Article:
SEDUCTIVE NOODLES AT HUMBLE PRICES
Not only does Li Fa Yun Tun Mian in Serangoon Avenue 3 serve up springy wonton noodles with a seductive sambal chilli paste, but it also has good laksa, making it unnecessary to queue for the famous one in Jalan Berseh.
Best of all, the stall's range of food is economically priced, offering value for money because of the quality ingredients and skilful cooking.
I suggest you order the wonton noodle ($3.50) and add on chicken feet ($1.50 for two).
Madam Sharon Teo, 51, who helps her husband run the stall, painstakingly removes the claws of fresh chilled chicken feet which are deep-fried and then braised in-house.
The noodles are slightly thicker than what you will find at other wonton stalls, but they are springy, have no pungent taste of alkaline and come simply tossed in oyster sauce, dark soya sauce, shallot oil and pork lard oil. If you are lucky, you get crunchy bits of the pork lard that is fried in-house.
Stall owner and head cook Pun Kia Chuan, 53, slices and fries shallots instead of buying ready-fried ones.
He also prepares his own sambal chilli paste and laksa paste using ingredients which include top-quality dried prawns that cost $28 a kilo.
The laksa ($3.50) is fairly basic. I suggest you add at least $1 worth of cockles. The tau pok is tender, the gravy is aromatic, even more so once you stir in the sambal chilli paste. The gravy, made using both evaporated milk and coconut cream, is light and not cloying.
For sides, try the crispy fried wonton ($3 for 10 pieces) and dumpling soup ($3.50). The dumplings are not fancy - they contain no crunchy vegetables, but they are made using fresh chilled pork. A light hand with the seasoning allows the natural sweetness of the meat to dominate.
WHERE: Stall 5, 01-130 Block 237 Serangoon Avenue 3 MRT: Serangoon OPEN: 6.10am to 4pm daily. Closed on second and last Fridays of every month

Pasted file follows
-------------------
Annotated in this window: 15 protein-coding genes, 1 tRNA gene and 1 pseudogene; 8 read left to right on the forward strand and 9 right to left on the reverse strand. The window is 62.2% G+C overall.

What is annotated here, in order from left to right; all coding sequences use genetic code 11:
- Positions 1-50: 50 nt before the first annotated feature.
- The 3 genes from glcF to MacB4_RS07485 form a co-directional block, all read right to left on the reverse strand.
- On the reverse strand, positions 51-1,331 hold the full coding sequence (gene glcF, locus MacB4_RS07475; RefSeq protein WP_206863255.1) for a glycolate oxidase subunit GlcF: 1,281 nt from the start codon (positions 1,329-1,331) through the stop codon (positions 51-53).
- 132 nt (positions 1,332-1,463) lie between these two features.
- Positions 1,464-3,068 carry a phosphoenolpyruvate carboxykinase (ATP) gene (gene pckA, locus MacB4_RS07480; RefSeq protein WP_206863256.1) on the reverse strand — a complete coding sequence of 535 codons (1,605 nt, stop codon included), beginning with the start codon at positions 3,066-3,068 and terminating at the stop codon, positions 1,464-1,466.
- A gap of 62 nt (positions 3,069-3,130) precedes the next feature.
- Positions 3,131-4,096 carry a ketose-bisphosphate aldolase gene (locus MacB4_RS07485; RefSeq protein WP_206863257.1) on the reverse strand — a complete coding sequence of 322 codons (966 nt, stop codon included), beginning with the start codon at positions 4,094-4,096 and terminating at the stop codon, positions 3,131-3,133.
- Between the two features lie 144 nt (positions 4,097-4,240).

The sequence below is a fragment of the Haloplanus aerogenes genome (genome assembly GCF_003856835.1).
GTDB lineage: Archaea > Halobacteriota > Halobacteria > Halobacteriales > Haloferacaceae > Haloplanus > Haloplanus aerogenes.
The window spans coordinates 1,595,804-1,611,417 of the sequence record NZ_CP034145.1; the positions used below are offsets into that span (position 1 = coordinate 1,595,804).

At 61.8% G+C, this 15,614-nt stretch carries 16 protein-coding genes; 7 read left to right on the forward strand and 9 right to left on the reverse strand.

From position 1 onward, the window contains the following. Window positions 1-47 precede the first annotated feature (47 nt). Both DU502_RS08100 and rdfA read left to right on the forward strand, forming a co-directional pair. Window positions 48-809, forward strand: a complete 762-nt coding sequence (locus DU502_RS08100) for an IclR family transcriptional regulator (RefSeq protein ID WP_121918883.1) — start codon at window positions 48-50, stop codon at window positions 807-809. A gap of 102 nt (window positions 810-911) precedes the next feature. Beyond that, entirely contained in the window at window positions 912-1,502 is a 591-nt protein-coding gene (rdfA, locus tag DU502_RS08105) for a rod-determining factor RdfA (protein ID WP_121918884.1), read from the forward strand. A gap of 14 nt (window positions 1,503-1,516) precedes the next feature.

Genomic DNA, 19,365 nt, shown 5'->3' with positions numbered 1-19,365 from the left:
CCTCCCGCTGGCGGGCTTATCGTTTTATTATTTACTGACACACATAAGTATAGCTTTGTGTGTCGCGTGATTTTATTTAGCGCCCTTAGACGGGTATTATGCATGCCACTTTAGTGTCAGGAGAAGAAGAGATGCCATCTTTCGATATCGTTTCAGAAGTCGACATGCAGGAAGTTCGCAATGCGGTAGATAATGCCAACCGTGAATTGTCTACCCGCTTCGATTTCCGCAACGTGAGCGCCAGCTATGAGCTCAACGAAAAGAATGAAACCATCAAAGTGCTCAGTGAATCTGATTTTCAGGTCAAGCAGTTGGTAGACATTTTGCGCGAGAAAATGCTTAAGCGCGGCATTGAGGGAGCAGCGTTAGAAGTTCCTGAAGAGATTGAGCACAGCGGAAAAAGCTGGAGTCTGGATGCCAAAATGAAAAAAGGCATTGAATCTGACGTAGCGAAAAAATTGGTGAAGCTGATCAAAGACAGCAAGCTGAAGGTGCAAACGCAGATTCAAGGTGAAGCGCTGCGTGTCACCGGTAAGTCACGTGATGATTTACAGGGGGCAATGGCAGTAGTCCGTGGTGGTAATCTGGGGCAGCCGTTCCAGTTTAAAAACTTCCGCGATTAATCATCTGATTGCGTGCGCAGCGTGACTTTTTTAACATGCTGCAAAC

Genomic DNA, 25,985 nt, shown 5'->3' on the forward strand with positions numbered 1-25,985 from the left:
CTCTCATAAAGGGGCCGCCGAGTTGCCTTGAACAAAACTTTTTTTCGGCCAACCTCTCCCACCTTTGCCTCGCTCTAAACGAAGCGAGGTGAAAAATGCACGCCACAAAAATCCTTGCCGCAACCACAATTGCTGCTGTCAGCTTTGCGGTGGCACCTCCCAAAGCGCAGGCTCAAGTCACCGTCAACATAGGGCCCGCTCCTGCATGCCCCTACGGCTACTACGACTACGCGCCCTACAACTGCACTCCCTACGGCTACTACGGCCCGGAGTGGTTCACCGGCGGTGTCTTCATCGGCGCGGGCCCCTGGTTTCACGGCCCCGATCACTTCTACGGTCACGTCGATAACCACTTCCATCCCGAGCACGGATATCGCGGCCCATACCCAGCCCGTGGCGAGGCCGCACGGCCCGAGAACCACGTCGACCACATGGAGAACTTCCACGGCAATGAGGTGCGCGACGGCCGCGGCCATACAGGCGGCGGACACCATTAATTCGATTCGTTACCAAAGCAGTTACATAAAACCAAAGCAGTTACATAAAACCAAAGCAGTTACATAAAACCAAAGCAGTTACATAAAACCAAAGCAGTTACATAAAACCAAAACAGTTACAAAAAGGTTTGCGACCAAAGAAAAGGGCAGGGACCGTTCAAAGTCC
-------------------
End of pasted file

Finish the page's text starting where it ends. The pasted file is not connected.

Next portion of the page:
CURRY CHICKEN NOODLES WORTH THE CALORIES
Choose your favourite cut of chicken to go with curry noodles at Sheng Kee Curry Chicken Noodle at Berseh Food Centre.
With his brush cut hairstyle, stall owner and head cook Teo Yee Sim, 48, looks slightly intimidating when stirring his vat of simmering hot curry, but he is pretty courteous and amiable.
Customers get a choice of three types of noodles: Laksa noodles, yellow noodles and beehoon. Prices start at $4.
Splurge a little and go for the $5 version, so that you can get a whole drumstick or whole wing with your noodle of choice.
Mr Teo's control of cooking time for the chicken, noodles and even the tau pok is precise. The noodles are blanched in boiling water before they are placed together with the cut chicken and further blanched three times in the hot curry.
His personal favourite is a combination of yellow noodles and beehoon. These are separately blanched so that the yellow noodles are not overcooked. This is the level of attention to detail given by Mr Teo, who used to work as a restaurant head chef.
The curry gravy itself is aromatic with spices and flavourful because of the sweet chicken stock. One secret is the use of Thai chilli oil in the curry gravy. The chicken meat is firm and juicy, the noodles bouncy.
But the piece de resistance is Mr Teo's housemade sambal chilli paste which he takes pride in preparing from scratch - all 55kg of it, every three weeks. It is packed with top-quality dried prawns which cost $32 a kilo.
WHERE: Berseh Food Centre, 02-45, 166 Jalan Besar MRT: Farrer Park OPEN: 6am to 3.30pm Mondays to Fridays; 6am to 2.30pm Saturdays and Sundays. Closed on the third Monday of every month
CLASSIC CHINESE RESTAURANT FARE AT HOME
With a pair of scissors and some reheating, you can dine on traditional Chinese restaurant dishes available in frozen packages from Pin Si Kitchen, in the comfort of your own home.
Impress your family and dinner guests with these dishes, which typically require much labour to prepare.
If you have an air-fryer, you will do well to get the prawn roll ($9), traditional ngoh hiang ($8) and premium coffee pork ribs ($8.80).
The prawn roll comes cooked and cut into bite-sized pieces while the ngoh hiang comes in short rolls - so you have a choice of serving them whole or sliced to a size of your preference.
Both dishes are prepared using pork collar and water chestnut for the filling. The key difference is the ngoh hiang contains five spice powder.
For the premium coffee pork ribs, I suggest you air-fry the ribs for about 10 minutes at 200 deg C. Cook the coffee sauce, which is packed separately, in a pan until it reduces by about half. Add the pork ribs and toss it in the sauce before serving. The sauce is made with apple jam which balances the bitterness of the coffee.
The braised chicken with chestnut ($19.80) is a whole chicken with rib bones removed and generously stuffed with chestnuts. The chicken comes wrapped in a lotus leaf that makes for an elegant display.
For dessert, try the gingko yam paste ($6.80). Each packet serves two. Do drain off the excess water in the pumpkin puree before steaming.